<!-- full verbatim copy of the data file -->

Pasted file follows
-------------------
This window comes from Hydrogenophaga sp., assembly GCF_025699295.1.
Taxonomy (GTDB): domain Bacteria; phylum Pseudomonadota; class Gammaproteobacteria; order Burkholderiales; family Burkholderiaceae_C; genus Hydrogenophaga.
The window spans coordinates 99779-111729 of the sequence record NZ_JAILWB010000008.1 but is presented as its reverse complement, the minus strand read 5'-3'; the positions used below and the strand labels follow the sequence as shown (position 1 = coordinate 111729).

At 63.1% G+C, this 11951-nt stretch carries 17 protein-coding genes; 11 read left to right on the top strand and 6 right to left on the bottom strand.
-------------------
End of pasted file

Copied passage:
This window comes from Hydrogenophaga sp., assembly GCF_025699295.1.
Taxonomy (GTDB): domain Bacteria; phylum Pseudomonadota; class Gammaproteobacteria; order Burkholderiales; family Burkholderiaceae_C; genus Hydrogenophaga.
The window spans coordinates 99779-111729 of the sequence record NZ_JAILWB010000008.1 but is presented as its reverse complement, the minus strand read 5'-3'; the positions used below and the strand labels follow the sequence as shown (position 1 = coordinate 111729).

At 63.1% G+C, this 11951-nt stretch carries 17 protein-coding genes; 11 read left to right on the top strand and 6 right to left on the bottom strand.